“Congratulations! Today is your day.
You're off to Great Places! You're off and away!”
- Theodor Geisel (Dr Seuss), from Oh the Places You’ll Go!
At this point, there’s not much left to say.
After months of training - not to mention years of anticipation - I’m finally on my way to the Western States Endurance Run.
I’ve been replying to a lot of “good luck” e-mails from friends this week, and in almost every one of them, I’ve written something like, Thanks – I feel really good about everything.
The most surprising thing to me about this whole training period is how uneventful it’s been. Usually when I’m building up to a major race, there are all kinds of crisis periods due to illness, minor injuries, or the sheer panic of missing workouts due to unforeseen circumstances.
This spring and summer, everything clicked along more or less the way I wanted it to. Sure, I would like to have logged more mileage from week to week, and I’d like to weigh a little less than I do, but I think those feelings are inescapable; I suspect nearly every endurance athlete comes into races wishing he was 10% lighter and had done 10% more training. Otherwise, I have no complaints about how the story has played out so far.
A few weeks ago, my 7-year-old daughter told me she wanted to make me a bracelet to wear during my big race. (This was completely expected, as she’s something of a beading fanatic. I’ve got enough bracelets and necklaces to complement a dozen different outfits – but that’s a separate post someday.) So in addition to all my lightweight fabrics and technical gear, I’ll be sporting this accessory on my journey from Squaw Valley to Auburn:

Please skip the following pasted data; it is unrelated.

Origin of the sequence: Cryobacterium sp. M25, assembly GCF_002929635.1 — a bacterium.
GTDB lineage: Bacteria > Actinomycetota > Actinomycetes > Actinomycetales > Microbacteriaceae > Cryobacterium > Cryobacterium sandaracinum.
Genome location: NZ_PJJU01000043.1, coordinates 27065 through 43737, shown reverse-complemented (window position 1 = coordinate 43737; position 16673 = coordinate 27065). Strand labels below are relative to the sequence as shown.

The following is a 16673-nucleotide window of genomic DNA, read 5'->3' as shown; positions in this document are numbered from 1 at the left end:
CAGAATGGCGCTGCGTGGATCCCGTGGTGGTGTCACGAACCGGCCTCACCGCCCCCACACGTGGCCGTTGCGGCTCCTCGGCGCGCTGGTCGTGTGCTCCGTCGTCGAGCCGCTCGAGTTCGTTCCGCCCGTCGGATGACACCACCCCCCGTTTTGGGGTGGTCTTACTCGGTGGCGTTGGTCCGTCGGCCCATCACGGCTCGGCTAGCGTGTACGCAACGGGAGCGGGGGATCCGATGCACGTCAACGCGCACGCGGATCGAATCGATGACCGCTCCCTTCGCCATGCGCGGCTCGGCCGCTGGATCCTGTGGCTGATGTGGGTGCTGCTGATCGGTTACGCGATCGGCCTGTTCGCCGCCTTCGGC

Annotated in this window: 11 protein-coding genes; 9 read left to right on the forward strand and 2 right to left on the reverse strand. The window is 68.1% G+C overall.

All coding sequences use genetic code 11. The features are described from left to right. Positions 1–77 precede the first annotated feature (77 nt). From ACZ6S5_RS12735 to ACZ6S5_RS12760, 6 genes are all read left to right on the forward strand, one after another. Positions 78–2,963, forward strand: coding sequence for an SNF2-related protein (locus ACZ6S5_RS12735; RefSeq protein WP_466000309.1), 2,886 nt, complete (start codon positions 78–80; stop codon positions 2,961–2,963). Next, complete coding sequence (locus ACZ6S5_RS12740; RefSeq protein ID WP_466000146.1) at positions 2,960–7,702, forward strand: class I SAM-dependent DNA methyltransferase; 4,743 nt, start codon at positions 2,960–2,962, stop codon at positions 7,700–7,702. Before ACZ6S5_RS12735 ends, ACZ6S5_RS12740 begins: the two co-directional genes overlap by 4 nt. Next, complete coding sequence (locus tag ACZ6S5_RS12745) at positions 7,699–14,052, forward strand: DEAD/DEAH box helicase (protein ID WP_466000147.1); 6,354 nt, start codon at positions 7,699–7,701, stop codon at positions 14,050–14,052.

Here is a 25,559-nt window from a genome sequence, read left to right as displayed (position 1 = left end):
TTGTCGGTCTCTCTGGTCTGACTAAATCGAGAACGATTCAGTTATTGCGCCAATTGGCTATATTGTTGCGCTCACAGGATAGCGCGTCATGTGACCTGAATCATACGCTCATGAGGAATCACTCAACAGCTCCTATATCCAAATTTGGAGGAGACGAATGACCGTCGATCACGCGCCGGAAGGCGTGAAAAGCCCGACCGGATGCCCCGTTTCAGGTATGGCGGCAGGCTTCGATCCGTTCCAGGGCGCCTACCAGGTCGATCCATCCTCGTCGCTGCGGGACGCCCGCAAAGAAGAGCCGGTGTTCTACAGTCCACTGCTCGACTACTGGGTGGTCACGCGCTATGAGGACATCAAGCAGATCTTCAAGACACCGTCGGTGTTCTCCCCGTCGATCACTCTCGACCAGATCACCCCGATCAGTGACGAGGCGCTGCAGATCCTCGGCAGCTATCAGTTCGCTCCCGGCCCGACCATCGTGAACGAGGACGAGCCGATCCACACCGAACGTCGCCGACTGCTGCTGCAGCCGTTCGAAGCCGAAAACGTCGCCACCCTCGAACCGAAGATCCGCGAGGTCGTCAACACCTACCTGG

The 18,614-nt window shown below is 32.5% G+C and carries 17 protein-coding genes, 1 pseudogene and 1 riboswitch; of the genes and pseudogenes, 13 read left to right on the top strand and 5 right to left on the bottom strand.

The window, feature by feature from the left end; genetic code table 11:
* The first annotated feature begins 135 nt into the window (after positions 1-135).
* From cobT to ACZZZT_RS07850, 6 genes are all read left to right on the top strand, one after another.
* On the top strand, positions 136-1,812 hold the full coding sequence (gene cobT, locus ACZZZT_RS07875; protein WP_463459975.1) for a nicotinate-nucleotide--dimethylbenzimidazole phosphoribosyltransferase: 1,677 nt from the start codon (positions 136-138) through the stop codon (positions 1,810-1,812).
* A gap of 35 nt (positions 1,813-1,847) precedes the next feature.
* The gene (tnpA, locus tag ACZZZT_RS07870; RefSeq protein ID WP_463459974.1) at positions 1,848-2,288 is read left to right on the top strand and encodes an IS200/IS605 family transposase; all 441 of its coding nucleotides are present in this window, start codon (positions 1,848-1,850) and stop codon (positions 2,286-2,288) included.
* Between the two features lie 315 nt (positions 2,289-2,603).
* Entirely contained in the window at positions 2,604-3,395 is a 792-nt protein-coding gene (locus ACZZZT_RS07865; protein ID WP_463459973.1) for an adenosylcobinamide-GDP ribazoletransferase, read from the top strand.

You know how it sometimes takes me entirely too many words to explain my mindset (like this post for example, which I introduced with “not much left to say …”) or get a particular point across? Well, my daughter basically summed up my approach to this race in two little words. (Sure, she gets high marks for efficiency – but she’d be a terrible blogger.)
My plan is to just run. Not to worry about the course or the heat (or, with increasing prominence, the smoke) or specific split times or any of the other potential pitfalls that may befall me. I’ll just run whenever I can, walk when I can’t run, and – hopefully this won’t be necessary - crawl when I can’t walk. As long as I keep on moving, I’m fairly confident that other considerations like finish times and belt buckles will fall into place.
If you’d like to follow my progress this weekend, use the Western States webcast and click the “Where’s my runner?” icon to search for me by name, or by bib #128. Start time is 5AM on Saturday, and the site is updated based on reports from 20 checkpoints along the way.
When it’s all said and done, I’ll post a brief announcement as soon as possible, but I’m not sure what kind of wi-fi access I’ll have at my disposal, or what kind of condition I’ll be in to attempt typing a post. In other words, the webcast is definitely the fastest way to find out how my race went.
In light of those factors, here’s a final suggestion: If anyone out there sees something definitive (a finish time or … something else I’m not willing to mention) posted on the webcast, feel free to use the comment box below this post to notify others. That way I won’t feel so rushed to drag myself to the blogger dashboard while my body is fighting off a multi-system shutdown.
Thanks again to everyone who has followed along. It’s been a great journey thus far. See you in 100 miles.
“You're off to Great Places! Today is your day!
Your mountain is waiting. So ... get on your way!”
- Dr Seuss